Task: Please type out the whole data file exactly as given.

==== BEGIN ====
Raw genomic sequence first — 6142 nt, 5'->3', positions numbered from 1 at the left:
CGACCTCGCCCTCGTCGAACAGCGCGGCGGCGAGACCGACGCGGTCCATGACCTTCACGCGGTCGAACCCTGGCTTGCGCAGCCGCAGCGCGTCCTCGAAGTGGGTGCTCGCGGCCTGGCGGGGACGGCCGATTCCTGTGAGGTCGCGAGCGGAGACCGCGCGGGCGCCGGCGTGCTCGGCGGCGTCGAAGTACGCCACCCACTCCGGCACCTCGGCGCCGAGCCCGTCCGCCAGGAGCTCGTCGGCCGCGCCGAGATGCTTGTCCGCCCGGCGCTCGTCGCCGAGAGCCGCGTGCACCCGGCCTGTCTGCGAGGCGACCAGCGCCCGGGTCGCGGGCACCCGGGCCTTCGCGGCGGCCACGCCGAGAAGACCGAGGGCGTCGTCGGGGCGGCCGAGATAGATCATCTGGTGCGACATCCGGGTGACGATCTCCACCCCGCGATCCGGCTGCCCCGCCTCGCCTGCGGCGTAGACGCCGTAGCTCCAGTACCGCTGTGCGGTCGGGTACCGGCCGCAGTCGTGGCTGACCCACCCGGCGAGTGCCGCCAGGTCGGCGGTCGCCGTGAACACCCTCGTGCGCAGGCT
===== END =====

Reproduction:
Raw genomic sequence first — 6142 nt, 5'->3', positions numbered from 1 at the left:
CGACCTCGCCCTCGTCGAACAGCGCGGCGGCGAGACCGACGCGGTCCATGACCTTCACGCGGTCGAACCCTGGCTTGCGCAGCCGCAGCGCGTCCTCGAAGTGGGTGCTCGCGGCCTGGCGGGGACGGCCGATTCCTGTGAGGTCGCGAGCGGAGACCGCGCGGGCGCCGGCGTGCTCGGCGGCGTCGAAGTACGCCACCCACTCCGGCACCTCGGCGCCGAGCCCGTCCGCCAGGAGCTCGTCGGCCGCGCCGAGATGCTTGTCCGCCCGGCGCTCGTCGCCGAGAGCCGCGTGCACCCGGCCTGTCTGCGAGGCGACCAGCGCCCGGGTCGCGGGCACCCGGGCCTTCGCGGCGGCCACGCCGAGAAGACCGAGGGCGTCGTCGGGGCGGCCGAGATAGATCATCTGGTGCGACATCCGGGTGACGATCTCCACCCCGCGATCCGGCTGCCCCGCCTCGCCTGCGGCGTAGACGCCGTAGCTCCAGTACCGCTGTGCGGTCGGGTACCGGCCGCAGTCGTGGCTGACCCACCCGGCGAGTGCCGCCAGGTCGGCGGTCGCCGTGAACACCCTCGTGCGCAGGCT